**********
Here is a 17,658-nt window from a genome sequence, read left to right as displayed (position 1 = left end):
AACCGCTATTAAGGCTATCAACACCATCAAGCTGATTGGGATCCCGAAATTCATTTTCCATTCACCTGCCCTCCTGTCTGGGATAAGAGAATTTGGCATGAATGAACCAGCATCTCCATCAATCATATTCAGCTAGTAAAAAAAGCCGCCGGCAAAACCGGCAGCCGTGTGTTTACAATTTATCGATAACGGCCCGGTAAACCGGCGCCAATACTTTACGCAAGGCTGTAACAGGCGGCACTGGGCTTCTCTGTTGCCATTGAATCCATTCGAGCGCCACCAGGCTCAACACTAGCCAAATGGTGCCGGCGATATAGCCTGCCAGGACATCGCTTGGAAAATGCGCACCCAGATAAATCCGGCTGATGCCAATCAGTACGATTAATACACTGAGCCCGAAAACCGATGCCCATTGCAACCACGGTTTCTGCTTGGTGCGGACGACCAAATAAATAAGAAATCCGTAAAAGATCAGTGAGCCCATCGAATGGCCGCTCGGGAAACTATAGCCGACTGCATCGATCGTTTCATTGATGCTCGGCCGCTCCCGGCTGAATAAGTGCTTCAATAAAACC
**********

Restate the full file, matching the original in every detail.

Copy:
Here is a 17,658-nt window from a genome sequence, read left to right as displayed (position 1 = left end):
AACCGCTATTAAGGCTATCAACACCATCAAGCTGATTGGGATCCCGAAATTCATTTTCCATTCACCTGCCCTCCTGTCTGGGATAAGAGAATTTGGCATGAATGAACCAGCATCTCCATCAATCATATTCAGCTAGTAAAAAAAGCCGCCGGCAAAACCGGCAGCCGTGTGTTTACAATTTATCGATAACGGCCCGGTAAACCGGCGCCAATACTTTACGCAAGGCTGTAACAGGCGGCACTGGGCTTCTCTGTTGCCATTGAATCCATTCGAGCGCCACCAGGCTCAACACTAGCCAAATGGTGCCGGCGATATAGCCTGCCAGGACATCGCTTGGAAAATGCGCACCCAGATAAATCCGGCTGATGCCAATCAGTACGATTAATACACTGAGCCCGAAAACCGATGCCCATTGCAACCACGGTTTCTGCTTGGTGCGGACGACCAAATAAATAAGAAATCCGTAAAAGATCAGTGAGCCCATCGAATGGCCGCTCGGGAAACTATAGCCGACTGCATCGATCGTTTCATTGATGCTCGGCCGCTCCCGGCTGAATAAGTGCTTCAATAAAACC